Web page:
Americanist art historian and Whitney Museum of Art curator and Director, 1958-1968. Goodrich was the son of Henry Wickes Goodrich, an attorney and amateur painter, and Madeleine Lloyd (Goodrich). The family friend and neighbor, the artist Reginald Marsh, encouraged Goodrich to paint. Goodrich graduated from high school in 1913 and studied at the Art Students League in New York, arriving early enough to witness the Armory Show, and later studying at the National Academy of Design (also in New York) through 1918. Goodrich gave up painting that year, working in the steel business and editing books at Macmillan Company through 1923. He married Edith Havens in 1924 and began writing for The Arts, a popular cultural magazine. He soon became an associate editor, authoring articles on American and European art and art exhibitions as well as contributing seminal reassessments of American art such as the Hudson River School, Winslow Homer and the young artist Edward Hopper. Betweeen 1927 and 1928, Goodrich and his wife traveled to Europe. He returned with a profound appreciation of how scholars supported the art of their own country by writing about it. Goodrich resolved to do the same. Securing a loan from Marsh in 1929, Goodrich researched the Philadelphia artist Thomas Eakins with the idea of a monograph on the artist. It was at this same time that Gertrude Vanderbilt Whitney (1875-1942), rebuffed by the Metropolitan Museum of Art at her suggestion to donate her collection of modern American art to them, was founding her own museum with Juliana R. Force. In 1929, Force hired Goodrich promising him time to complete his book. Thomas Eakins: His Life and Work appeared in 1933. It remains an important study on the artist. Goodrich and Force oversaw the Depression-era aid of the Public Works of Art Project (1933-1934) in New York, part of Roosevelt's New Deal program for art. Goodrich was appointed research curator in 1935, launching into a full exhibition program similar to the fledgling Museum of Modern Art, founded at the same time by Abby Aldrich Rockefeller (1874-1948) and Alfred H. Barr, Jr. Exhibitions included "American Genre: The Social Scene in Paintings and Prints" in 1935, "Winslow Homer" in 1936, "A Century of American Landscape Painting," 1938. The need for a collected body of scholarship on American artists caused Goodrich to found the American Art Research Council in 1942, a consortium of museums and university art departments to document American artists. The documentary information the Council collected on artists such as Stuart Davis, Georgia O'Keeffe, and Maurice Prendergast, helped limit forgeries and establish standards. After World War II, the shows continued with "The Hudson River School and the Early American Landscape Tradition," in 1945, a show about Robert Feke in 1946 and successive shows on Ralph Blakelock and Albert Pinkham Ryder in 1947. These shows made Goodrich the premier Americanist art historian. That year, too, Goodrich was appointed associate curator of the Whitney, and in 1948, associate director. His personal convictions and trusteeship in the American Federation of Arts, resulted in vociferous protests against Senator Joseph McCarthy (1908-1957) and McCarthy's attacks on artistic freedom and artist's royalty right for museum reproductions admission fees. While the MoMA was slow to give American modernist artists exhibition space, Goodrich initiated shows in the 1950s on Edward Hopper (1950), Arshile Gorky (1951), and John Sloan (1952). As chair of the Committee on Government and Art, Goodrich and the Committee submitted a proposal to President Dwight Eisenhower in 1954 recommending legislation for government support of the arts, later resulting in national endowments for art and another for the humanities. In 1956 Goodrich took steps to ensure the financial stability of the museum by moving it from a private institution to a public one. He formed the Friends of the Whitney Museum group, comprising collectors of contemporary art. Acting on behalf of the Museum, the Friends acquired works by Davis, Willem de Kooning, Edwin Dickinson, Jasper Johns, Ellsworth Kelly, Franz Kline, Morris Louis, Louise Nevelson, Kenneth Noland, and Mark Rothko, creating the core collection for which the Whitney is today famous. Goodrich became director in 1958. He diversified the Board of Trustees outside the Whitney family and, in 1966, saw the completion of the Marcel Breuer edifice at 945 Madison Avenue. Goodrich retired from the Museum in 1968. His 1971 Edward Hopper monograph remains the standard large-format work on the artist. Additional monographs on Raphael Soyer and Reginald Marsh appeared in 1972. In 1982, he rewrote his biography on Easkins into a two-volume work. He died at his home in New York in 1987. Goodrich donated his papers to the Whitney Museum of American Art and the Archives of American Art. His various research archives were given to the respective institutions on their subjects, those being the Philadelphia Museum of Art (for Eakins); the Graduate Center of the City University of New York (for Homer); and the University of Delaware for Ryder. Goodrich established American art as a significant genre worthy of its own scholarship and appreciation. He elevated the reputations of Eakins, Ryder, and Homer as bellwethers of American nineteenth-century painting. He was just as finely attuned to the plight of contemporary American artists, whom he championed not only in the gallery he directed but also for the residuals he felt they deserved. His attempt to found a scholarly art archives body in the American Art Research Council was reborn in Dennis Barrie's Archives of American Art decades later.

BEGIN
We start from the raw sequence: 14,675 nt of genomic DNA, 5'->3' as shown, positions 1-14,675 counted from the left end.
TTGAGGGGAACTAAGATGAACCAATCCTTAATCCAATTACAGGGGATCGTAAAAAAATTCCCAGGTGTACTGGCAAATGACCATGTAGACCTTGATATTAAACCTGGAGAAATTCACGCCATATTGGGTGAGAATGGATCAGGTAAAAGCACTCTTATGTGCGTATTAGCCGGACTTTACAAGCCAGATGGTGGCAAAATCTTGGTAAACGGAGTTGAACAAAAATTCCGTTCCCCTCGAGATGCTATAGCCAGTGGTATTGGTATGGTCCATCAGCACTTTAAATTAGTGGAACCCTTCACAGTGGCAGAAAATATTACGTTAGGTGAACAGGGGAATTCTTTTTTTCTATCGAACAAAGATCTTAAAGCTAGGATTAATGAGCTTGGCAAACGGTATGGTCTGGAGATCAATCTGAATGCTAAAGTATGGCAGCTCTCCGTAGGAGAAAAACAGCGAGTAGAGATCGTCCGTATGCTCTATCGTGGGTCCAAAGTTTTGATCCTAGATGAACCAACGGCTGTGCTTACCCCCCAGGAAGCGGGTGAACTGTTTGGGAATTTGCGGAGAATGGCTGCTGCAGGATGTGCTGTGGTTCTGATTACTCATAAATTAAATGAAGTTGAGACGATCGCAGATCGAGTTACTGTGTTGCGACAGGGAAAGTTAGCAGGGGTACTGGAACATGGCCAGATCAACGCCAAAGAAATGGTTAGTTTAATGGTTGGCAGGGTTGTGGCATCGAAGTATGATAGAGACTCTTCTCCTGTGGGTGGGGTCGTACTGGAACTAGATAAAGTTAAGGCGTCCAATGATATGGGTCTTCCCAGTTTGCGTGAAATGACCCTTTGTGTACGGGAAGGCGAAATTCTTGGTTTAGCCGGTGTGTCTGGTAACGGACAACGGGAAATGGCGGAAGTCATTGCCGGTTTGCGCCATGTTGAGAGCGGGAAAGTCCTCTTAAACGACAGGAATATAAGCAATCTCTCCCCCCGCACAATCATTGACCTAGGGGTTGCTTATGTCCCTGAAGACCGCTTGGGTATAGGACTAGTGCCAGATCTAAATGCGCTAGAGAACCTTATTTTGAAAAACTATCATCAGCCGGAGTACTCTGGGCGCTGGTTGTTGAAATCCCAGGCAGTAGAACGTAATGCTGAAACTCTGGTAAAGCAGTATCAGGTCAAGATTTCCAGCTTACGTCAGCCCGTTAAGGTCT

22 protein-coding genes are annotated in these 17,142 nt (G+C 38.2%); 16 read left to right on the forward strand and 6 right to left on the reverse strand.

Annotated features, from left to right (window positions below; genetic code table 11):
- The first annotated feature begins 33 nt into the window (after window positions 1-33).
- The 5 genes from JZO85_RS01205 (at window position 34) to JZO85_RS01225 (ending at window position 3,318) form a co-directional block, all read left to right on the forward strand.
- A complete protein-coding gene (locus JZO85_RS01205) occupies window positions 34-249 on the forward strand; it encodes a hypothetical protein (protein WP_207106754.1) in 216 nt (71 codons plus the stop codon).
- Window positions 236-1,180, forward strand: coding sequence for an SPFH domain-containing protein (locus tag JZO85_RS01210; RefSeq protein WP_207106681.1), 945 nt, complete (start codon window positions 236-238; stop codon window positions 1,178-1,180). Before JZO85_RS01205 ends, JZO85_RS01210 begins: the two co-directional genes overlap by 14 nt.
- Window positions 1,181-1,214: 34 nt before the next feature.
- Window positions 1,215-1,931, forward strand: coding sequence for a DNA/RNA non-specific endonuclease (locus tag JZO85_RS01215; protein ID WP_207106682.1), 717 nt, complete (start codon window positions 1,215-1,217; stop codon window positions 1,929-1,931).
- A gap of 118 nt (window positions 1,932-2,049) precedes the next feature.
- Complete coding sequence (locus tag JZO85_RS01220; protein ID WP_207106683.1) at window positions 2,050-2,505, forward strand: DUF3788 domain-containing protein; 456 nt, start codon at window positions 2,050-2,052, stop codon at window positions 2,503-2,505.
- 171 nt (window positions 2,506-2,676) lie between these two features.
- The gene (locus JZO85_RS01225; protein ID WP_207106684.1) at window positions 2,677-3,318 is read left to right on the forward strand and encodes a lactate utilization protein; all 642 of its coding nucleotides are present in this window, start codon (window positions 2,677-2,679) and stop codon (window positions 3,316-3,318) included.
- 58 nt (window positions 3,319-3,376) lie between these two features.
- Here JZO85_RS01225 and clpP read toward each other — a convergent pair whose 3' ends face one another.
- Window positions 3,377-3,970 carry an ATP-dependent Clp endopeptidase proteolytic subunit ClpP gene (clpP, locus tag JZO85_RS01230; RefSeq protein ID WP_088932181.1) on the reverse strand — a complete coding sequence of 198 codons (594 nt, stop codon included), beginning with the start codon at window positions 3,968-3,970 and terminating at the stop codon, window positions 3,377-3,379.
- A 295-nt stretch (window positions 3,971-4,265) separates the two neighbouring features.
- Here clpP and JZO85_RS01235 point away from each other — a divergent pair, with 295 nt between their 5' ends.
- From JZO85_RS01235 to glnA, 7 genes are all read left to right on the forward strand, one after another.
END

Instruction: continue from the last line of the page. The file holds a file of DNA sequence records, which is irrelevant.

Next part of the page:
Thomas Eakins, his Life and Work. New York: Whitney Museum of American Art, 1933; American Watercolor and Winslow Homer. Minneapolis: Walker Art Center/American Artists Group, 1945; Max Weber. New York: Whitney Museum of American Art /Macmillan Co., 1949; Edward Hopper. Harmondsworth, Middlesex: Penguin Books, 1949; and Irvine, Rosalind. Max Weber: Retrospective Exhibition. New York: Whitney Museum of American Art, 1949; John Sloan. New York: Whitney Museum of American Art /Macmillan Co., 1952; The Graphic Art of Winslow Homer. Washington, DC: Smithsonian Institution Press, 1968; Edward Hopper. New York: H. N. Abrams, 1971; Thomas Eakins. 2 vols. Cambridge, MA: National Gallery of Art/Harvard University Press, 1982.
"Lloyd Goodrich Reminisces." Archives of American Art Journal 20, no. 3 (1980): 3-18 and 23, no. 1 (1983): 8-21; Gustafson, Donna W. and Laidlaw, Christine W. "Interview With Lloyd Goodrich." Rutgers Art Review 7 (1986): 105-19; Berman, Avis. "Goodrich, Lloyd." American Biographical Dictionary; American Art Journal [memorial issue] 20, no. 2 1988); Berman, Avis. Rebels on Eighth Street: Juliana Force and the Whitney Museum of American Art. New York: Atheneum, 1990; [obituary:] New York Times March 28, 1987.